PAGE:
What is the $194 million vehicle that will bring rocks from Mars to Earth?

By | February 8, 2022

As the Perseverance rover, in tandem with its flying partner Ingenuity helicopter, continues to drill the surface of Mars for signs of ancient microbial life, work on returning first samples from the alien world is underway on Earth. The Jet Propulsion Laboratory (JPL) has awarded a contract to Lockheed Martin to build a Mars Ascent Vehicle (MAV) that will blast from the Martian surface with rock and regolith samples.

The latest contract brings work around returning samples from another planet closer to reality as Perseverance looks for unique samples that will be studied by scientists on Earth.

“This groundbreaking endeavor is destined to inspire the world when the first robotic round-trip mission retrieves a sample from another planet a significant step that will ultimately help send the first astronauts to Mars,” NASA administrator Bill Nelson said in a statement.

Lockheed Martin will provide multiple MAV test units and a flight unit under the $194 million contract.


The Mars Ascent Vehicle is a small, lightweight rocket to launch rock, sediment, and atmospheric samples from the surface of the Red Planet. A crucial part of the sample return mission, it will be the first rocket to be fired on another planetary surface.

Before it fires up from the surface, it will have to be transported to the Red Planet to collect the samples. JPL said that the Sample Retrieval Lander, another important part of the campaign, would carry the MAV to Mars’ surface, landing near or in the Jezero Crater to gather the samples cached by Perseverance.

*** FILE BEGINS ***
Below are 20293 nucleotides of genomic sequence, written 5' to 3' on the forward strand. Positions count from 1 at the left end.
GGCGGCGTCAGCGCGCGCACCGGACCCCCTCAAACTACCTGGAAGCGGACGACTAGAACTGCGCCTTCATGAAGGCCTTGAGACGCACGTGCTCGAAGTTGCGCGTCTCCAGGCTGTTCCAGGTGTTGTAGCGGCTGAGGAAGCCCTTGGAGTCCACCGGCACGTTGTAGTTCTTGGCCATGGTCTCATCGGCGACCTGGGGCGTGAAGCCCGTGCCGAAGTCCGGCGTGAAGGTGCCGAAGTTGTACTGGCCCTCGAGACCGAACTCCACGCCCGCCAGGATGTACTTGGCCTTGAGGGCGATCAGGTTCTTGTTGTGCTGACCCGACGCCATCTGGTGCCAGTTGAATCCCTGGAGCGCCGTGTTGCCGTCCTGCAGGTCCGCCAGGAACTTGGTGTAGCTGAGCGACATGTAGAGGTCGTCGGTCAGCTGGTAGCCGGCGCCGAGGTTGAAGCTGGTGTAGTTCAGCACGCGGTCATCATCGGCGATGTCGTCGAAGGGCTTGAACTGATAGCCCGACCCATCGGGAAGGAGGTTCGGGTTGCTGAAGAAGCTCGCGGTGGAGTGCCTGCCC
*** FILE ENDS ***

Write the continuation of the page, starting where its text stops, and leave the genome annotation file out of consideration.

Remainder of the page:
The samples will be returned to the lander, which will serve as the launch platform for the MAV. With the sample container secured, the MAV will then launch.

MAV will land close to the Perseverance rover for collecting samples gathered by it. (Photo: Nasa)


Once MAV blasts off from the surface of Mars and reaches orbit, the container will be captured by the European Space Agency’s Earth Return Orbiter spacecraft outfitted with Nasa’s Capture, Containment, and Return System payload.

The spacecraft will then begin a return journey to Earth and arrive on the planet in the early-to-mid 2030s. “America’s investment in our Mars Sample Return program will fulfill a top priority planetary science goal and demonstrate our commitment to global partnerships, ensuring NASA remains a leader in exploration and discovery,” Nelson added.


Developing a mission that will first land on Mars, collect samples from a rover, launch into the atmosphere, and then rendezvous with another spacecraft in orbit to begin the journey back is not easy. It will have to perform with precision at every step.

Location of various mission that have landed on Mars. (Photo: JPL)

The mission is complicated and engineers will have to develop several new technologies from scratch. The vehicles must be robust enough to withstand the harsh Mars environment and adaptable enough to work with multiple spacecraft.

JPL said that the vehicle must also be small enough to fit inside the Sample Retrieval Lander. The Sample Retrieval Lander is planned for launch no earlier than 2026.

A successful mission will be revolutionary for interplanetary exploration that has not been attempted in the past.

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